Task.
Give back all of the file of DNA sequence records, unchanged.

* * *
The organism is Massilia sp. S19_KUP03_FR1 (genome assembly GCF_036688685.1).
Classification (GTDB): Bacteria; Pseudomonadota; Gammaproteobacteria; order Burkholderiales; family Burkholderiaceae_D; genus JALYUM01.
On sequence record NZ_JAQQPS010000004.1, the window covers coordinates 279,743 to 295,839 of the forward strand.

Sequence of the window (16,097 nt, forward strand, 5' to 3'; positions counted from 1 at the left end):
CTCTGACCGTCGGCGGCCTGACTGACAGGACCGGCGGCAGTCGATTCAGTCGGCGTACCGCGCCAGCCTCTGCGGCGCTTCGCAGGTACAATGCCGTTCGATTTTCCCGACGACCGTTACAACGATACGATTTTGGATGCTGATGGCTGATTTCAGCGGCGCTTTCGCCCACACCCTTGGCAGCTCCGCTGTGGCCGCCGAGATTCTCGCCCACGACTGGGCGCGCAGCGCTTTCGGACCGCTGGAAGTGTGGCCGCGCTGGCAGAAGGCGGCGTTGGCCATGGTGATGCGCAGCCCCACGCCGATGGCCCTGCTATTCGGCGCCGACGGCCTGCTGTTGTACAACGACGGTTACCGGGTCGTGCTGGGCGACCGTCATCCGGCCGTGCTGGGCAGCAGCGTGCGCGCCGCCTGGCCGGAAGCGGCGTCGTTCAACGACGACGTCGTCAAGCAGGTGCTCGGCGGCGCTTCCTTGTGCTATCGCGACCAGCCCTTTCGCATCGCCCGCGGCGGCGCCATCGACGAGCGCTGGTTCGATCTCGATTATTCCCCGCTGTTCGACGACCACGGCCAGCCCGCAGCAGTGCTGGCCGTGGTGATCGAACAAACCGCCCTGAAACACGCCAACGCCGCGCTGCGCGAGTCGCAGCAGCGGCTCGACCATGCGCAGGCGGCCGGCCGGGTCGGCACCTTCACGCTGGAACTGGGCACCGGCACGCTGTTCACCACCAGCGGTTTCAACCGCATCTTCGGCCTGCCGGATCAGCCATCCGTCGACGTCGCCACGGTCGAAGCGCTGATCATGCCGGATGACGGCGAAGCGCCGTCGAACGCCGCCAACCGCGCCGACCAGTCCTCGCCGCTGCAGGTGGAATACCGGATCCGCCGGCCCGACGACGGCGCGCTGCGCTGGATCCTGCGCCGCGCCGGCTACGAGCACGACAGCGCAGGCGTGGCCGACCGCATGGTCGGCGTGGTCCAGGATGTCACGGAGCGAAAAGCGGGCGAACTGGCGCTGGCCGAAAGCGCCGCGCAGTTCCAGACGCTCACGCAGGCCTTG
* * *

The organism is Massilia sp. S19_KUP03_FR1 (genome assembly GCF_036688685.1).
Classification (GTDB): Bacteria; Pseudomonadota; Gammaproteobacteria; order Burkholderiales; family Burkholderiaceae_D; genus JALYUM01.
On sequence record NZ_JAQQPS010000004.1, the window covers coordinates 279,743 to 295,839 of the forward strand.

Sequence of the window (16,097 nt, forward strand, 5' to 3'; positions counted from 1 at the left end):
CTCTGACCGTCGGCGGCCTGACTGACAGGACCGGCGGCAGTCGATTCAGTCGGCGTACCGCGCCAGCCTCTGCGGCGCTTCGCAGGTACAATGCCGTTCGATTTTCCCGACGACCGTTACAACGATACGATTTTGGATGCTGATGGCTGATTTCAGCGGCGCTTTCGCCCACACCCTTGGCAGCTCCGCTGTGGCCGCCGAGATTCTCGCCCACGACTGGGCGCGCAGCGCTTTCGGACCGCTGGAAGTGTGGCCGCGCTGGCAGAAGGCGGCGTTGGCCATGGTGATGCGCAGCCCCACGCCGATGGCCCTGCTATTCGGCGCCGACGGCCTGCTGTTGTACAACGACGGTTACCGGGTCGTGCTGGGCGACCGTCATCCGGCCGTGCTGGGCAGCAGCGTGCGCGCCGCCTGGCCGGAAGCGGCGTCGTTCAACGACGACGTCGTCAAGCAGGTGCTCGGCGGCGCTTCCTTGTGCTATCGCGACCAGCCCTTTCGCATCGCCCGCGGCGGCGCCATCGACGAGCGCTGGTTCGATCTCGATTATTCCCCGCTGTTCGACGACCACGGCCAGCCCGCAGCAGTGCTGGCCGTGGTGATCGAACAAACCGCCCTGAAACACGCCAACGCCGCGCTGCGCGAGTCGCAGCAGCGGCTCGACCATGCGCAGGCGGCCGGCCGGGTCGGCACCTTCACGCTGGAACTGGGCACCGGCACGCTGTTCACCACCAGCGGTTTCAACCGCATCTTCGGCCTGCCGGATCAGCCATCCGTCGACGTCGCCACGGTCGAAGCGCTGATCATGCCGGATGACGGCGAAGCGCCGTCGAACGCCGCCAACCGCGCCGACCAGTCCTCGCCGCTGCAGGTGGAATACCGGATCCGCCGGCCCGACGACGGCGCGCTGCGCTGGATCCTGCGCCGCGCCGGCTACGAGCACGACAGCGCAGGCGTGGCCGACCGCATGGTCGGCGTGGTCCAGGATGTCACGGAGCGAAAAGCGGGCGAACTGGCGCTGGCCGAAAGCGCCGCGCAGTTCCAGACGCTCACGCAGGCCTTG